It was mid December, 2009, I was going to a party at a friends house in Clayton, NY. I stop by Winged Bull Studio to meet up with Greg & Karen Lago. Greg offers me a beer. It was a a Dundee India Pale Ale. I took one pull off the bottle and was sold. What a great beer. Nice & bitter! I know that's not for everyone, but it works for me. My favorite beverages are black coffee, unsweetened ice tea, and grapefruit juice. This beer is actually reminiscent of grapefruit juice. So today it's July 2oth. I have just spent the morning mowing the lawn (with a walk behind mower), and splitting & stacking some firewood. It was a pretty good workout. So, I took a Dundee out to the front porch as a reward for a couple of jobs well done. I was really hot, sweaty, could feel some of my muscles that got over used, and that beer has to be one of the best I've ever drank. It's the perfect beer to chase hard labor. So good in fact, I was inspired to make this blog entry. From the Dundee Brewing Co., Rochester, NY.
Monday, July 19, 2010
My better half is attempting to quit smoking. She jusr went to bed after having smoke free day. It' sunbelieveable to me. She went an entire day without a cigarette. Spectacular. I think she should start a blog about it. I doubt I can get her to do it. Maybe. I have suddenly gotten very busy after more than a year of little happening, work wise, that is. I am way off my schedule. I like to go to bed by 10:00PM or so, get up at 5:30-6:00. It's not happening. That's why the sporadic nature of the blog recently, as well as my guitar practice getting all skewed. Somehow it will all sort out. God, I aM tired. I love you all, I love life, I love my job and everything I do. Otherwise, I would not do it.
Sunday, July 18, 2010
Tuesday, July 13, 2010
Wine is for introspection, beer is for ispiration.Or so it seems to me. The guitar playing went well today. No nerves, but the humidity was such that my fingers stuck together and felt sticky. It made for sluggish movements on the fret board.
What are we to make of the world? Of fate? Of the big scheme of things? Why do we go through life and suddenly stumble upon one another, often born years apart and then to have the lives lead have an effect, one upon the other? What is it that makes the roads we choose intersect in such a way as to discover each other? We are all so intertwined that it blows my mind. Charles Dickens understood how peoples individual actions would impact those they knew and did not know. How those effects may not become apparent for many years. The more that my life goes on, the more I see the magic of mankind, of inter-relationships. For what purpose are two people brought together?
A few weeks ago I photographed a wedding in Sacket Harbor, NY. It was a small affair and the bride needed me for only a couple of hours. She is easily thirty years younger than I. Her father was in the Army which brought the family to Northern NY region via Fort Drum. Well, I was born and raised here. She graduated from Indian River Central high school, as did I. So, eventually our paths crossed as she was in need of a photographer and hired me. The following photo is from her wedding.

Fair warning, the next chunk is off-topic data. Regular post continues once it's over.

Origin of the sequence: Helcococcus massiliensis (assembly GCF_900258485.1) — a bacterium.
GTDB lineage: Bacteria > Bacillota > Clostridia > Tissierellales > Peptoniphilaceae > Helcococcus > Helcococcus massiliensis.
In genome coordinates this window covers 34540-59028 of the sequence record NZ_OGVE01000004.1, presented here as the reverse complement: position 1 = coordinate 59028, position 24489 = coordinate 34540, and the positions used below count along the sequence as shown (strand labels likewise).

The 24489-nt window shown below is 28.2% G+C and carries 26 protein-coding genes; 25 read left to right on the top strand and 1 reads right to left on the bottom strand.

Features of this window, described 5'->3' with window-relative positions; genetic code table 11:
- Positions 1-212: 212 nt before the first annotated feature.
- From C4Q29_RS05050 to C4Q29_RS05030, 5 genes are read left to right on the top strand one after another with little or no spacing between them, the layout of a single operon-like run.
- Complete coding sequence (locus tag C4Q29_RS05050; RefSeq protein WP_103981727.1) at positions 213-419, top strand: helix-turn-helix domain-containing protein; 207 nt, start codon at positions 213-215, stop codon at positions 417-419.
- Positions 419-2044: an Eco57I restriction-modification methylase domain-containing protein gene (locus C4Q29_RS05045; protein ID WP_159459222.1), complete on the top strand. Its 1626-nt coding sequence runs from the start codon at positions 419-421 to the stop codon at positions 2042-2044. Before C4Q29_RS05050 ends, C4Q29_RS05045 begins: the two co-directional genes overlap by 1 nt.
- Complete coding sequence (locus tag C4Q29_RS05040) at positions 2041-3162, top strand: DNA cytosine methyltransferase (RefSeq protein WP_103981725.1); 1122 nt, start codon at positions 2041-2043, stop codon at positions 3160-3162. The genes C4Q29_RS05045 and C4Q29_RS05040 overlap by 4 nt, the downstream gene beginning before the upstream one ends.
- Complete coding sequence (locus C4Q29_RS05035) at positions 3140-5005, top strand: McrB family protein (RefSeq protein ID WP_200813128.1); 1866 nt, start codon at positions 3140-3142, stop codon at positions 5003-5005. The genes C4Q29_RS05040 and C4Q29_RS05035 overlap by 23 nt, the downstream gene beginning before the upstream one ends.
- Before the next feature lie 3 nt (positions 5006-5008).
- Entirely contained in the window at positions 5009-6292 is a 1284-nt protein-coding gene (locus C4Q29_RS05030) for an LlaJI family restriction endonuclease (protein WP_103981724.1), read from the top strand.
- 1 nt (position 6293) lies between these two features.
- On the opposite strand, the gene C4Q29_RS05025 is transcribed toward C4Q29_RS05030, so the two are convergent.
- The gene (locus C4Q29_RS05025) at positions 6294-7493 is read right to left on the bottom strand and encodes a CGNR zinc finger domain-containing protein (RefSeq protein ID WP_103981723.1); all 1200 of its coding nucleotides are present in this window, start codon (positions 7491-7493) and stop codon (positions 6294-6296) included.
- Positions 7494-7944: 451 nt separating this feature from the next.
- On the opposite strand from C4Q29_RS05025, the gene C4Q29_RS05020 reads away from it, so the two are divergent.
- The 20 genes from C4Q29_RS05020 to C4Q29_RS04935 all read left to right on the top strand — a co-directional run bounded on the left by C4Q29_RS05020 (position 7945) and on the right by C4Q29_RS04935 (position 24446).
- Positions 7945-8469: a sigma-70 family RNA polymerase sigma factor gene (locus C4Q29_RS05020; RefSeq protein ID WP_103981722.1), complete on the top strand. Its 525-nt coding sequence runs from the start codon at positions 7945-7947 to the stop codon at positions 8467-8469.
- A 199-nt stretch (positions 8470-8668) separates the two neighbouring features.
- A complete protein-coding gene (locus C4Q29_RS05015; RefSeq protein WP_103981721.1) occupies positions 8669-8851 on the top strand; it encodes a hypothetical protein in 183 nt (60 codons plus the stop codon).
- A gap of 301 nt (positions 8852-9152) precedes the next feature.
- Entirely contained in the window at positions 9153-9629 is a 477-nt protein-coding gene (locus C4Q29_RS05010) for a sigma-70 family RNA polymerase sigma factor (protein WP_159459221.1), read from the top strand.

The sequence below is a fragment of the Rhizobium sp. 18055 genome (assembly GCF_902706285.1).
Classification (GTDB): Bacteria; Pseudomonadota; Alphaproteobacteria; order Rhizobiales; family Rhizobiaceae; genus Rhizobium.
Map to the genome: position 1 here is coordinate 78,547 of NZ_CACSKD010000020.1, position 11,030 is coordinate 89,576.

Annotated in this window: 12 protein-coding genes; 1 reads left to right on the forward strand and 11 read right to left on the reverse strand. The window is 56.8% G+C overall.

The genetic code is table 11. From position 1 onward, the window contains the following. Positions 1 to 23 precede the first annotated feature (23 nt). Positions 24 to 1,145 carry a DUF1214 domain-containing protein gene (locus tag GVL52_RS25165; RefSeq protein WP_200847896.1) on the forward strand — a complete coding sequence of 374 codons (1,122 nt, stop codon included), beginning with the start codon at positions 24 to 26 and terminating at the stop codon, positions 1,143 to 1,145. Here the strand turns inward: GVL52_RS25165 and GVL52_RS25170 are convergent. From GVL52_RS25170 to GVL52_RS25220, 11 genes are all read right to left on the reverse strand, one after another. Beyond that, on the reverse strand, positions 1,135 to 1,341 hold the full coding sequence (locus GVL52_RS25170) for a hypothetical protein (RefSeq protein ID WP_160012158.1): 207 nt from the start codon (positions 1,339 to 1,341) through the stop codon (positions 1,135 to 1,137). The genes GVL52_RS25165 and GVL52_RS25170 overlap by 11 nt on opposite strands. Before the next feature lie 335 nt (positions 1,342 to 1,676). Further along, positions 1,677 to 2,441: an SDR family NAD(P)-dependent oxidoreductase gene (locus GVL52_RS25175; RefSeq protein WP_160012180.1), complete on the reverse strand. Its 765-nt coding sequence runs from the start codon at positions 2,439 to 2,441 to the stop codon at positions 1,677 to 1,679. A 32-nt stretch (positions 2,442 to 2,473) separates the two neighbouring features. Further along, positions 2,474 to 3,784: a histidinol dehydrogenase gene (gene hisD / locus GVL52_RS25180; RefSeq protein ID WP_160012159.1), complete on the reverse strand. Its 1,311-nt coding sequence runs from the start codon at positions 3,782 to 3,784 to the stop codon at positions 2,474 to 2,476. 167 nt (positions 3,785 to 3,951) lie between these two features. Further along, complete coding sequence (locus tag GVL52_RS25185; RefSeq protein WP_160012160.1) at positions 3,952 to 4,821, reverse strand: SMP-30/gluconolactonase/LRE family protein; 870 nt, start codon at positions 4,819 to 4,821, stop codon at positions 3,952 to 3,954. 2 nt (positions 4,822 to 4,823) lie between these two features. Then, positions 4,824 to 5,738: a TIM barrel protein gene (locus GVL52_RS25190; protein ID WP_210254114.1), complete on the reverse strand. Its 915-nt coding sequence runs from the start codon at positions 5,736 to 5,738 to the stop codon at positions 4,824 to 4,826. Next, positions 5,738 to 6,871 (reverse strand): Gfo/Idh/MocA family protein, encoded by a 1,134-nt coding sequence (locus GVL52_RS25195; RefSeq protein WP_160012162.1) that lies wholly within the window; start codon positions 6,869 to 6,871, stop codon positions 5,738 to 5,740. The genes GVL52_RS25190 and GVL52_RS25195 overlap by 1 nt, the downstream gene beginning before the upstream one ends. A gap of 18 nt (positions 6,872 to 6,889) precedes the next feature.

The bride in this photo is at left, holding her niece. The infants mother is at right, smiling with hands on her hips. What a joyous moment in their lives. They are a sweet and kind family and made me feel very welcome and "at home". Now, who could have known that about three weekks later tragedy would strike this family? A few days ago the infants father, SSGT Jesse Ainsworth, stationed at Fort Drum, NY, was killed in Afghanistan. What a terrible shame. I do not know what to make of it. Until a few weeks ago I did not know any of these people. Did not know they existed. But there kindness was so touching, so sincere. I was grateful for having met them. And though I do not know them well, because it was really a business relationship that brought us together, I cannnot help but be saddened by their loss, especially following so close on the heels of such a joyous occassion. What does it all mean?
After I heard the news I did a search on Jesse Ainsworth's name and found this photo on the web:
It was evidently taken recently in Afghanistan.
Read more about SSGT Ainsworth at Freedom Remembered
Monday, July 12, 2010
July 13, 2010
2nd Annual JCHS Victorian Garden
The Jefferson County Historical Society’s fashion show and luncheon models are preparing for their appearance in the Victorian Garden on Tuesday, July 13th, 12pm-2:00pm. The luncheon is being catered by Johnny D’s and Bistro 108. Attendees will be treated to the classical guitar styling of Gary Walts. Seating is limited. Paid reservations should be made by July 7. Tickets are $35 for JCHS members, $40 for non-members.
Playing the guitar is a funny thing for me. I often do not know what to make of it. That is, what's the purpose? Who really cares? Many, many times after I play a gig I feel like a kid. The whole process seems silly. But then again I love it. My good friend Greg Lago recently asked me which I like the most, music or photography. I cannot pin down an answer to that. I truly love both pursuits.